David Cameron and his fellow ministers are trying to "brainwash" the public into backing cuts that undermine health and safety protections at work as part of a crackdown on the UK's "rife compensation culture", the chief of Britain's trade unions has warned.
The Trades Union Congress, which represents UK trade unions, said official figures show just 1 in 26 workers would get any sort of compensation after contracting a work-related illness.
TUC General Secretary Frances O’Grady said: “The government is trying to brainwash people into thinking the UK has a rife compensation culture.
“However, the facts tell a very different story. Even those dying from work-related diseases have precious little chance of getting a payout.
“The true government motive here is to weaken health and safety laws and make it harder to for victims to pursue claims. Unfortunately the end result is likely to be a much higher rate of workplace accidents, injuries and illnesses in the future."
The research could throw doubt on government claims about the state of health and safety culture in Britain.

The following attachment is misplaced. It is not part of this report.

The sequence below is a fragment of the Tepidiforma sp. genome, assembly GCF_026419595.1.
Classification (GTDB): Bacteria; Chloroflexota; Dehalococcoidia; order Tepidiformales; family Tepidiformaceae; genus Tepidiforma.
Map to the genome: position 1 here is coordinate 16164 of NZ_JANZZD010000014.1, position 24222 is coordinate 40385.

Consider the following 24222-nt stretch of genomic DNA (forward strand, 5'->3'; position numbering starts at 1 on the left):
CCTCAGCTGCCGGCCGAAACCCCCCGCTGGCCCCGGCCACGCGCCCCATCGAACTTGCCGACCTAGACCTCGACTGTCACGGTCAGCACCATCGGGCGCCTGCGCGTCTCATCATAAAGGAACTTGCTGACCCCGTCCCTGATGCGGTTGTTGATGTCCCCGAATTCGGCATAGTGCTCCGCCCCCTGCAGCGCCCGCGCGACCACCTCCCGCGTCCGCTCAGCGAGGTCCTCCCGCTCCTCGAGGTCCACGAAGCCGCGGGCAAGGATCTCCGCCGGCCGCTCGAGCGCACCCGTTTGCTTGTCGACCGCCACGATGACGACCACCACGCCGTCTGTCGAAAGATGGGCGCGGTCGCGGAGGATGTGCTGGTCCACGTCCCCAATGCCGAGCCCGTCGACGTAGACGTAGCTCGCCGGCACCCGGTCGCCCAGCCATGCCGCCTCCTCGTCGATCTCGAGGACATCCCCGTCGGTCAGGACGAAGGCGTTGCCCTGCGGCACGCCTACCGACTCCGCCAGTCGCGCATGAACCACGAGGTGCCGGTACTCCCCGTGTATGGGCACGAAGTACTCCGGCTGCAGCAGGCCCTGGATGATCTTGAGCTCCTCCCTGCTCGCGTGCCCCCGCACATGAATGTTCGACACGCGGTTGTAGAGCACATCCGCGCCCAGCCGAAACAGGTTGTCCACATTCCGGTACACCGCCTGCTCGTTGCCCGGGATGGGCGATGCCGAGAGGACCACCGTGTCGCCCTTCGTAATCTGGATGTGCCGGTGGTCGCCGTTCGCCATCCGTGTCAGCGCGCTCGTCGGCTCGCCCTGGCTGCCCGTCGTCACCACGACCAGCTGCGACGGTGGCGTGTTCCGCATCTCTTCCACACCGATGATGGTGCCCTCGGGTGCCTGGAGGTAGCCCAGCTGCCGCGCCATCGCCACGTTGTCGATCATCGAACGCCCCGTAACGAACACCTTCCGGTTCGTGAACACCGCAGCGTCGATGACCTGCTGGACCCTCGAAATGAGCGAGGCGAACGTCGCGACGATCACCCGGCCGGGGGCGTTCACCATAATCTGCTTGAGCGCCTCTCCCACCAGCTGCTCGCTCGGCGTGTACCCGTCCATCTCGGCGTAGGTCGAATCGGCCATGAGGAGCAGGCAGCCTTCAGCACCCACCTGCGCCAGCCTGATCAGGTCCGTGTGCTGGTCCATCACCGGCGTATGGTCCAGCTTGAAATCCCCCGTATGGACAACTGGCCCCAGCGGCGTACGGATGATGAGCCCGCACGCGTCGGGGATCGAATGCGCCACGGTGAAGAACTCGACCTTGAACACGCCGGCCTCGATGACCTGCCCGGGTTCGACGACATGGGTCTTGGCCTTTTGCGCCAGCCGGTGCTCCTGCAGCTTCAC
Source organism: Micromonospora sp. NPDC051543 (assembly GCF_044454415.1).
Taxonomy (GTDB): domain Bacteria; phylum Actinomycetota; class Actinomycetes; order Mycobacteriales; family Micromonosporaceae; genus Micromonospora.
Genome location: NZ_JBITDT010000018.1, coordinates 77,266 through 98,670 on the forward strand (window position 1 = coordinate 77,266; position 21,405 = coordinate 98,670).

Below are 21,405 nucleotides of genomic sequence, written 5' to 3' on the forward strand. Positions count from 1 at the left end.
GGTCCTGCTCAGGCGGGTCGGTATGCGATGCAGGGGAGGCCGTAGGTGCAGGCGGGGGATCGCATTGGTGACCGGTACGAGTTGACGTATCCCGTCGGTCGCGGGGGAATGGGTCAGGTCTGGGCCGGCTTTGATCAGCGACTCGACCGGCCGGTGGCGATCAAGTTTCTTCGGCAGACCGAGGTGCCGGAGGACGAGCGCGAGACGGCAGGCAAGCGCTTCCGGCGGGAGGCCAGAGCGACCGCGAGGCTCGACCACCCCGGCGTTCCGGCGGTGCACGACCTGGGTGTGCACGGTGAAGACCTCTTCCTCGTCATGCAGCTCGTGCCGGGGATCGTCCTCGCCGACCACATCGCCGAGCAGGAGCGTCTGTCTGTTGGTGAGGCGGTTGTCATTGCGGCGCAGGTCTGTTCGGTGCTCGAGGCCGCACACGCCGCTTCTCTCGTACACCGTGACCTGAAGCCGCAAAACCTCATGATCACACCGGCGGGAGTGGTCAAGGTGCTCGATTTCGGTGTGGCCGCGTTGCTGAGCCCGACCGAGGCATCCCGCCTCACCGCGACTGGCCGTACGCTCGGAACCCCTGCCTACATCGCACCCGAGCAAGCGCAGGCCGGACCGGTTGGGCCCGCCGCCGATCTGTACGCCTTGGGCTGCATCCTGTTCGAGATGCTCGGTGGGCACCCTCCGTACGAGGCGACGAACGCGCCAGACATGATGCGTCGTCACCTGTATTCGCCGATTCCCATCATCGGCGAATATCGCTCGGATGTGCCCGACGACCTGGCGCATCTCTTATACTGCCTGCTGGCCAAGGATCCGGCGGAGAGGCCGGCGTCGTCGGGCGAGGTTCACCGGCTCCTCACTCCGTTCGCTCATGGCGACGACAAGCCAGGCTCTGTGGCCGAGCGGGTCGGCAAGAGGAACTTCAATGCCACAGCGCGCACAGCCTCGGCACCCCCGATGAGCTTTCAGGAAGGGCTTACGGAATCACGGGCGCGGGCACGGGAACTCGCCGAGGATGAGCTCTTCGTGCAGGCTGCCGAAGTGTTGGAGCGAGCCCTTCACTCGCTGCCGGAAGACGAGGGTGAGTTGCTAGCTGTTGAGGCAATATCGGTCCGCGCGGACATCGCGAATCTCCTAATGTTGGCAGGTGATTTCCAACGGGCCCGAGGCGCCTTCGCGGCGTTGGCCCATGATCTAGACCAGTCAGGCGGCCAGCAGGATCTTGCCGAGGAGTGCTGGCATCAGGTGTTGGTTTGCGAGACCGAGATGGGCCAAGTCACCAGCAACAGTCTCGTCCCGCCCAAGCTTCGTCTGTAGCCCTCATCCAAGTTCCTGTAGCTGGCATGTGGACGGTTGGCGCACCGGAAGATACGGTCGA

In October 2010, David Cameron said: "A damaging compensation culture has arisen, as if people can absolve themselves from any personal responsibility for their own actions, with the spectre of lawyers only too willing to pounce with a claim for damages on the slightest pretext. We simply cannot go on like this."
The TUC's report, published in Hazards magazine, shows that the number of people receiving awards for work-related injuries or illnesses has fallen by 60% since 2001.
Workers suffering from occupational cancers have a 1 in 52 chance of getting a payout. Meanwhile, those suffering from stress, anxiety or depression have a 1 in 754 chance of receiving compensation.